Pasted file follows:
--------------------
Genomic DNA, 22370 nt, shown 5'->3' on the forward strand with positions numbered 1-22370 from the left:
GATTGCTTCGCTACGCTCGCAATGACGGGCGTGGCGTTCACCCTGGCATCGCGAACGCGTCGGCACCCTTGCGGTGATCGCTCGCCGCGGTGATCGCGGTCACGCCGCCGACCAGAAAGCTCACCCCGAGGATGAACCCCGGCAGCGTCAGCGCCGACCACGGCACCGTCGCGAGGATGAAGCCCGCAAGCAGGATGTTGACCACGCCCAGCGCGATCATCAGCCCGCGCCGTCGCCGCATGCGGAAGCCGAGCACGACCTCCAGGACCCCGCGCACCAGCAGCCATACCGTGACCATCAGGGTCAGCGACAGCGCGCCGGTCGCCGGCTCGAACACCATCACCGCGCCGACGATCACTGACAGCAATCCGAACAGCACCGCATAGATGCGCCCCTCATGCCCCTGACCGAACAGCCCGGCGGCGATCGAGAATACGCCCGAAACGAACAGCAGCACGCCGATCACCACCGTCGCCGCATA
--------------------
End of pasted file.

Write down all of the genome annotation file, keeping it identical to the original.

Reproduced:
Genomic DNA, 22370 nt, shown 5'->3' on the forward strand with positions numbered 1-22370 from the left:
GATTGCTTCGCTACGCTCGCAATGACGGGCGTGGCGTTCACCCTGGCATCGCGAACGCGTCGGCACCCTTGCGGTGATCGCTCGCCGCGGTGATCGCGGTCACGCCGCCGACCAGAAAGCTCACCCCGAGGATGAACCCCGGCAGCGTCAGCGCCGACCACGGCACCGTCGCGAGGATGAAGCCCGCAAGCAGGATGTTGACCACGCCCAGCGCGATCATCAGCCCGCGCCGTCGCCGCATGCGGAAGCCGAGCACGACCTCCAGGACCCCGCGCACCAGCAGCCATACCGTGACCATCAGGGTCAGCGACAGCGCGCCGGTCGCCGGCTCGAACACCATCACCGCGCCGACGATCACTGACAGCAATCCGAACAGCACCGCATAGATGCGCCCCTCATGCCCCTGACCGAACAGCCCGGCGGCGATCGAGAATACGCCCGAAACGAACAGCAGCACGCCGATCACCACCGTCGCCGCATA